The symmetries of a regular tetrahedron form a group that is isomorphic to the even permutations on 4 elements. There are 12 such even permutations--exactly half of the 24 total permutations on 4 elements. We sketch a proof showing that if G is group of permutations that includes at least one odd permutation, then G contains an equal number of even and odd permutations.

This video introduces the traditional definitions of isomorphic groups and isomorphism, and illustrates how these notions can be used to show that two groups are "the same." A compelling example is explored to show the power that is achieved by using mathematical definitions rather than intuitive ones. The video presumes that the idea of isomorphic groups is already understood in an intuitive sense (in terms of Cayley graphs).

A description of the celebrated theorem of Arthur Cayley, and a proof that every group can be represented as a group of permutations. The theorem is motivated by a "magic trick" involving operation tables. Examples of the theorem are provided.

This video explores the notion of a homomorphism by using a manipulative to describe two algebraically distinct groups that are structurally similar to one another. A parallel is drawn between the algebraic notions of isomorphism versus homomorphism, and the geometric notions of isometry versus dilation.

The Fundamental Theorem of Group Homomorphisms is arguably the most important theorem in Abstract Algebra. This video proves the first part of the theorem -- that the set of domain elements that a homomorphism sends to the identity element of the range always forms a normal subgroup of the domain.

In this video we complete the proof of the Fundamental Theorem of Group Homomorphisms by showing that if K is the vanishing set of a surjective homomorphism from G1 to G2, then the quotient group G1/K is absolutely identical (algebraically) to G2. We conclude by showing that there is a one-to-one correspondence between the homomorphic images of G1, and the collection of normal subgroups of G1.

Rings are algebraic structures that have both additive multiplicative operations defined on them. The ring with the additive operation forms an abelian group while the ring with the multiplicative operation forms an associative algebra. The distributive property ties these two operations together.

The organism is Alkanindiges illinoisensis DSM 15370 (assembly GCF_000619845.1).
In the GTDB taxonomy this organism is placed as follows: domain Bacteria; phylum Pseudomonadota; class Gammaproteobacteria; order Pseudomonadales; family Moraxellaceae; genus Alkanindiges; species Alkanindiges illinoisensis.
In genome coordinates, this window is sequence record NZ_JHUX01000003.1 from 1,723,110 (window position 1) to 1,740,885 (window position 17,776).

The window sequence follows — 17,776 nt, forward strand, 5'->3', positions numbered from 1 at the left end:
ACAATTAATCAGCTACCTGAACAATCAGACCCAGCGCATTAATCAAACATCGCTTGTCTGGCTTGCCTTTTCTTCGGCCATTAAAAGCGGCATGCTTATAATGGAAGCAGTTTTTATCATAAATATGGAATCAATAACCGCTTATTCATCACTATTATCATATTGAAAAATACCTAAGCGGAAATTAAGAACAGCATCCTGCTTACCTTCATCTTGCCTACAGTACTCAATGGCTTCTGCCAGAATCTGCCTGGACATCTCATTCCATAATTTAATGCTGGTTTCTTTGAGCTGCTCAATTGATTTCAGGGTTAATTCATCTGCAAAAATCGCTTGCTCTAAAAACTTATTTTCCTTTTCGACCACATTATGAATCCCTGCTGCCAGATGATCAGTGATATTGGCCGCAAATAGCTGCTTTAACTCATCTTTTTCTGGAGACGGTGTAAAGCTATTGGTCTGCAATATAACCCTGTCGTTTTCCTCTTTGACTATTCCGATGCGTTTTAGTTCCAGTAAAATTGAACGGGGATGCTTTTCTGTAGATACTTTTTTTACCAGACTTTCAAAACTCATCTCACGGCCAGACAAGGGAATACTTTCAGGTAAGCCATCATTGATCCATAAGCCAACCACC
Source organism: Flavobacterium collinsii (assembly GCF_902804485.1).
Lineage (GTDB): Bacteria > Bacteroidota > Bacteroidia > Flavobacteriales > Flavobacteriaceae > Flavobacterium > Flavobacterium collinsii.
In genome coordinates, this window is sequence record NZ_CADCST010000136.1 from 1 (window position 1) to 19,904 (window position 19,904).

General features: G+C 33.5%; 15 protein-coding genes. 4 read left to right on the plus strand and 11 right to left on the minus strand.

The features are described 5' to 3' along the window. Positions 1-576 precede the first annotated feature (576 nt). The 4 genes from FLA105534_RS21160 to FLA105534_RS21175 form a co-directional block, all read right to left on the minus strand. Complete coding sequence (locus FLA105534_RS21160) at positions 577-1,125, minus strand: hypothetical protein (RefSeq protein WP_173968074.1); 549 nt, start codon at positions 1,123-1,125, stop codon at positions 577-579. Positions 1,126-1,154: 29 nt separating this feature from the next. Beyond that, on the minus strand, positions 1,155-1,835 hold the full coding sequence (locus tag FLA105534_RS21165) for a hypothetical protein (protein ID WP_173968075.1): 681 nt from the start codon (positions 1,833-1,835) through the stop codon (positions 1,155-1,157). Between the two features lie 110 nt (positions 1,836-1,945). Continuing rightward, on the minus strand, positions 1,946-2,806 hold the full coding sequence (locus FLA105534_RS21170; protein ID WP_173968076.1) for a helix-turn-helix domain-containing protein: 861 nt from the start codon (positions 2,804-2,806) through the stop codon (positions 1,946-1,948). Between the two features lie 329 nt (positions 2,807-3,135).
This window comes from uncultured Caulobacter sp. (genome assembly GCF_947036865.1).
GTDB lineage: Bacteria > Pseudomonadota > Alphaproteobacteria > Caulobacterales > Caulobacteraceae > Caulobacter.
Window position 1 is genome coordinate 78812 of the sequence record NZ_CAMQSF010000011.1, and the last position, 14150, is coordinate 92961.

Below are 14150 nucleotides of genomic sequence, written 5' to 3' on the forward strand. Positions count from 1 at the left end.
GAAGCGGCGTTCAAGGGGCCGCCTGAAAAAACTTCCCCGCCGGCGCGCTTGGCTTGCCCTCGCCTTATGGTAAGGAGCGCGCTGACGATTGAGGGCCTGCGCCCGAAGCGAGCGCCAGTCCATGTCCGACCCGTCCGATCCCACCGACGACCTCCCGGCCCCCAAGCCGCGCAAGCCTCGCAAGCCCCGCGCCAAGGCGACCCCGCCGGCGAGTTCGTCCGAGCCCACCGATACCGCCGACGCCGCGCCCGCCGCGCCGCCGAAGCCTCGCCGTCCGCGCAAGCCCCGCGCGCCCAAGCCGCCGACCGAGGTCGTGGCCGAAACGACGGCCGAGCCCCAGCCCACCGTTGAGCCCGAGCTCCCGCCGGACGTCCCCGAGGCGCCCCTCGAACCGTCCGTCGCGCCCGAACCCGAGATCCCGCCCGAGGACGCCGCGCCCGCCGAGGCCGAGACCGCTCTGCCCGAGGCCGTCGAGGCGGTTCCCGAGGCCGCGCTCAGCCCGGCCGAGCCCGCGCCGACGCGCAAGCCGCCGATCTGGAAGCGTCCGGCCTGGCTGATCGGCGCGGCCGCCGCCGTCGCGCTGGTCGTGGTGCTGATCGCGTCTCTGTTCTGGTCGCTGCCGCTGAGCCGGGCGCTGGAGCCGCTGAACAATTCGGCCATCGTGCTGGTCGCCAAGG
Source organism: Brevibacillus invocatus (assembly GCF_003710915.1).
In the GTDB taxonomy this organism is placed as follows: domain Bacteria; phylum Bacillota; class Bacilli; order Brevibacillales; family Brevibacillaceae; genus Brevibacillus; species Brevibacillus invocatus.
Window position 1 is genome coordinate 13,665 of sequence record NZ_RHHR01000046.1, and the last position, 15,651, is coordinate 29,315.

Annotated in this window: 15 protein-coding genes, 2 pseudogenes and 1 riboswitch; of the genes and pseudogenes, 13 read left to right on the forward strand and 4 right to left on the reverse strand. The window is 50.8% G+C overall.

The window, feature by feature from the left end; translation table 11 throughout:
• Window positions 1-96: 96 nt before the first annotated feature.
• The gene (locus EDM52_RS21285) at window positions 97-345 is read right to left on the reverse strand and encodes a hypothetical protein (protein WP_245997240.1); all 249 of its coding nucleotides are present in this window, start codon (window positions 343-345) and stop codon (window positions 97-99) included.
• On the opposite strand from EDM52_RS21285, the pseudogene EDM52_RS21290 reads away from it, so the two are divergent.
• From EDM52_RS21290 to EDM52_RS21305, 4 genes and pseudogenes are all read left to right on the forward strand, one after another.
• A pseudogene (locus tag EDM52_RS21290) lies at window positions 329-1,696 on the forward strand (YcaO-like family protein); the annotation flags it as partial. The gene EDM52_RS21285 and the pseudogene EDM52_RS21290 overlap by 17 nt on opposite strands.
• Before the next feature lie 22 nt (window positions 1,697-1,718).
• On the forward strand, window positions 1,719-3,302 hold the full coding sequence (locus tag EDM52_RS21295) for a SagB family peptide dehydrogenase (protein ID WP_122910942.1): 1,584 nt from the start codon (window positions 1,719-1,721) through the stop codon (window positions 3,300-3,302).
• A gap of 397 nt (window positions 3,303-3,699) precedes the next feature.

This video introduces rings and discusses some of their properties and varieties.

Rings come in many flavors. The richest variety of a ring is a field. Fields are rings for which the nonzero elements form a group with respect to the multiplicative operation. It is easy to show that fields are commutative rings with unity which satisfy the cancellation property; that is, every field is an integral domain. However, the integers form an integral domain that is not a field since some (most!) integers do not have a multiplicative inverse element that is also an integer. The main result in this video shows that every FINITE integral domain is also a field.

Subrings are subsets of rings, R, that are themselves rings with respect to the addition and multiplication that are defined on R. This video shows that a subset A of a ring R is a subring of R if it is closed with respect to the addition and multiplication that are defined on R, and if A is closed with respect to additive inverses. It is noted that since the ring R is abelian with respect to addition, that every subring of R is a normal subgroup of R with respect to addition. Therefore, every subring of a ring gives rise to a quotient group of R with respect to addition. The question is raised as to which of these subrings provides enough structure to permit the cosets that comprise the elements of this quotient group to form a quotient ring in a natural way. An answer is provided to this question: if the product of elements of A with elements of R produce elements of A, then the cosets of A form a ring with respect to the natural operations of coset addition and multiplication on R/A.

If h is a surjective ring homomorphism from a ring R1 to a ring r2, then there is some set of elements of the ring R1 that gets sent to the zero element (the additive identity) of the ring R2. This set of domain elements is traditionally called the kernel of the homomorphism h. We call this set the vanishing set of h since being sent to zero is akin to vanishing. We saw in a previous video that the vanishing set of h is a subring of the domain R1. Moreover, if a is any member of the vanishing set of h and x is any member of R1, then a*x and x*a are both members of the vanishing set of h. In other words, the vanishing set K of h has the property that it absorbs products. That is, the vanishing set of h is an ideal of R1. Therefore, R1/K is a ring. We discuss in this video that R1/K is isomorphic to R2. In other words, every homomorphic image of R1 is isomorphic to a quotient ring of R1. Moreover, every quotient ring of R1 is a homomorphic image of R1. Therefore, there is a one-to-one correspondence between the homomorphic images of a ring, and the quotient rings of that ring. This result is known as the Fundamental Theorem of Ring Homomorphisms. It stands as one of the hallmarks of the study of Ring Theory.

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